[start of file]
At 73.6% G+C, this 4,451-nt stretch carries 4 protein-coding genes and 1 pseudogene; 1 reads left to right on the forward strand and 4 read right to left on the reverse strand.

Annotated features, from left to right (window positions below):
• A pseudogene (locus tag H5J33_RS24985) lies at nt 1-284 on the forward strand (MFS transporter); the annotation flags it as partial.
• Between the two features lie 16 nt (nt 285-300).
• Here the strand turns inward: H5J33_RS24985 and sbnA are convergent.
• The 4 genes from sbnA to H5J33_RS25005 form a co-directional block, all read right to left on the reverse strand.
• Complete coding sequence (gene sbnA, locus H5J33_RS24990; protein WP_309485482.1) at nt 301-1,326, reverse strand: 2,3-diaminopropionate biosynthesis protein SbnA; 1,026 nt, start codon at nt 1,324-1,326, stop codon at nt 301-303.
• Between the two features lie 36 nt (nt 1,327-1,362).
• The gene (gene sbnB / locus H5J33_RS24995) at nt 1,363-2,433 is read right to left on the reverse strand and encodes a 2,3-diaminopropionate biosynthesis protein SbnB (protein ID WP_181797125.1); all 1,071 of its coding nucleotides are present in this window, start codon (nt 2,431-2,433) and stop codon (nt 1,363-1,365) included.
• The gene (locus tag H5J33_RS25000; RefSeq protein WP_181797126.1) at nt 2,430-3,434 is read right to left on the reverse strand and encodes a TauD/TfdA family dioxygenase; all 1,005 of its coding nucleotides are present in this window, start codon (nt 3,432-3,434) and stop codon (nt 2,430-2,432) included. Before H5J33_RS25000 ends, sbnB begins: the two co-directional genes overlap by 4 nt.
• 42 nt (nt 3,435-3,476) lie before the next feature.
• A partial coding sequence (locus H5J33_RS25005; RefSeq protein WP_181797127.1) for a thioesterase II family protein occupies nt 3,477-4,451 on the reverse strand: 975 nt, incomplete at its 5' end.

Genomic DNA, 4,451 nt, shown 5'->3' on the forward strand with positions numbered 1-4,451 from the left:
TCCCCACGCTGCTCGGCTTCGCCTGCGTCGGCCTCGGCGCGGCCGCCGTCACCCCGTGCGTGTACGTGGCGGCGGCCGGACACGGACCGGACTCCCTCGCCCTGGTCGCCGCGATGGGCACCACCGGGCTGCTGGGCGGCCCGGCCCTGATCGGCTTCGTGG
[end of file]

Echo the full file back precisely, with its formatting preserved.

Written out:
At 73.6% G+C, this 4,451-nt stretch carries 4 protein-coding genes and 1 pseudogene; 1 reads left to right on the forward strand and 4 read right to left on the reverse strand.

Annotated features, from left to right (window positions below):
• A pseudogene (locus tag H5J33_RS24985) lies at nt 1-284 on the forward strand (MFS transporter); the annotation flags it as partial.
• Between the two features lie 16 nt (nt 285-300).
• Here the strand turns inward: H5J33_RS24985 and sbnA are convergent.
• The 4 genes from sbnA to H5J33_RS25005 form a co-directional block, all read right to left on the reverse strand.
• Complete coding sequence (gene sbnA, locus H5J33_RS24990; protein WP_309485482.1) at nt 301-1,326, reverse strand: 2,3-diaminopropionate biosynthesis protein SbnA; 1,026 nt, start codon at nt 1,324-1,326, stop codon at nt 301-303.
• Between the two features lie 36 nt (nt 1,327-1,362).
• The gene (gene sbnB / locus H5J33_RS24995) at nt 1,363-2,433 is read right to left on the reverse strand and encodes a 2,3-diaminopropionate biosynthesis protein SbnB (protein ID WP_181797125.1); all 1,071 of its coding nucleotides are present in this window, start codon (nt 2,431-2,433) and stop codon (nt 1,363-1,365) included.
• The gene (locus tag H5J33_RS25000; RefSeq protein WP_181797126.1) at nt 2,430-3,434 is read right to left on the reverse strand and encodes a TauD/TfdA family dioxygenase; all 1,005 of its coding nucleotides are present in this window, start codon (nt 3,432-3,434) and stop codon (nt 2,430-2,432) included. Before H5J33_RS25000 ends, sbnB begins: the two co-directional genes overlap by 4 nt.
• 42 nt (nt 3,435-3,476) lie before the next feature.
• A partial coding sequence (locus H5J33_RS25005; RefSeq protein WP_181797127.1) for a thioesterase II family protein occupies nt 3,477-4,451 on the reverse strand: 975 nt, incomplete at its 5' end.

Genomic DNA, 4,451 nt, shown 5'->3' on the forward strand with positions numbered 1-4,451 from the left:
TCCCCACGCTGCTCGGCTTCGCCTGCGTCGGCCTCGGCGCGGCCGCCGTCACCCCGTGCGTGTACGTGGCGGCGGCCGGACACGGACCGGACTCCCTCGCCCTGGTCGCCGCGATGGGCACCACCGGGCTGCTGGGCGGCCCGGCCCTGATCGGCTTCGTGG